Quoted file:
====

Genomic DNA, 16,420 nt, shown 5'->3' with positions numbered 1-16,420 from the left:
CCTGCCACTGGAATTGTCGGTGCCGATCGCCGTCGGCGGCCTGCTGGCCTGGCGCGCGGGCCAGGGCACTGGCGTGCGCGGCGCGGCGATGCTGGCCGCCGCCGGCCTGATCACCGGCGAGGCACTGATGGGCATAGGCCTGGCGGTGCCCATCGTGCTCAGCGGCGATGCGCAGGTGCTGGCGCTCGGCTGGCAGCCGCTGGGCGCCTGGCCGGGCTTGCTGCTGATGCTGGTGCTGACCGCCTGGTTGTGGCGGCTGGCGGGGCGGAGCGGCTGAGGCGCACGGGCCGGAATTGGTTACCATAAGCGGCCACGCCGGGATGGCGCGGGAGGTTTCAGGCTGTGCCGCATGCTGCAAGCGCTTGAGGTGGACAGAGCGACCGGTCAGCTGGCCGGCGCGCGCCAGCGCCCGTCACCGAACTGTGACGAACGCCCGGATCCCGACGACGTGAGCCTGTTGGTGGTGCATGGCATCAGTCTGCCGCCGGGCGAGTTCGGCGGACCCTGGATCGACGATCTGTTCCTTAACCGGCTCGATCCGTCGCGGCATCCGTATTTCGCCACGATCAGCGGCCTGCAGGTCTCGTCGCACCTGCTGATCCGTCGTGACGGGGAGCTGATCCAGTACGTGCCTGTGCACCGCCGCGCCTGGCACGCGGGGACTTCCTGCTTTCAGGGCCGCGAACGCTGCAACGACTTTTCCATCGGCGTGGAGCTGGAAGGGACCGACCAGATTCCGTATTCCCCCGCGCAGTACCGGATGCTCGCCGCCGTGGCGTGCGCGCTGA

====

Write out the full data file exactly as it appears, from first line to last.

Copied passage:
Genomic DNA, 16,420 nt, shown 5'->3' with positions numbered 1-16,420 from the left:
CCTGCCACTGGAATTGTCGGTGCCGATCGCCGTCGGCGGCCTGCTGGCCTGGCGCGCGGGCCAGGGCACTGGCGTGCGCGGCGCGGCGATGCTGGCCGCCGCCGGCCTGATCACCGGCGAGGCACTGATGGGCATAGGCCTGGCGGTGCCCATCGTGCTCAGCGGCGATGCGCAGGTGCTGGCGCTCGGCTGGCAGCCGCTGGGCGCCTGGCCGGGCTTGCTGCTGATGCTGGTGCTGACCGCCTGGTTGTGGCGGCTGGCGGGGCGGAGCGGCTGAGGCGCACGGGCCGGAATTGGTTACCATAAGCGGCCACGCCGGGATGGCGCGGGAGGTTTCAGGCTGTGCCGCATGCTGCAAGCGCTTGAGGTGGACAGAGCGACCGGTCAGCTGGCCGGCGCGCGCCAGCGCCCGTCACCGAACTGTGACGAACGCCCGGATCCCGACGACGTGAGCCTGTTGGTGGTGCATGGCATCAGTCTGCCGCCGGGCGAGTTCGGCGGACCCTGGATCGACGATCTGTTCCTTAACCGGCTCGATCCGTCGCGGCATCCGTATTTCGCCACGATCAGCGGCCTGCAGGTCTCGTCGCACCTGCTGATCCGTCGTGACGGGGAGCTGATCCAGTACGTGCCTGTGCACCGCCGCGCCTGGCACGCGGGGACTTCCTGCTTTCAGGGCCGCGAACGCTGCAACGACTTTTCCATCGGCGTGGAGCTGGAAGGGACCGACCAGATTCCGTATTCCCCCGCGCAGTACCGGATGCTCGCCGCCGTGGCGTGCGCGCTGA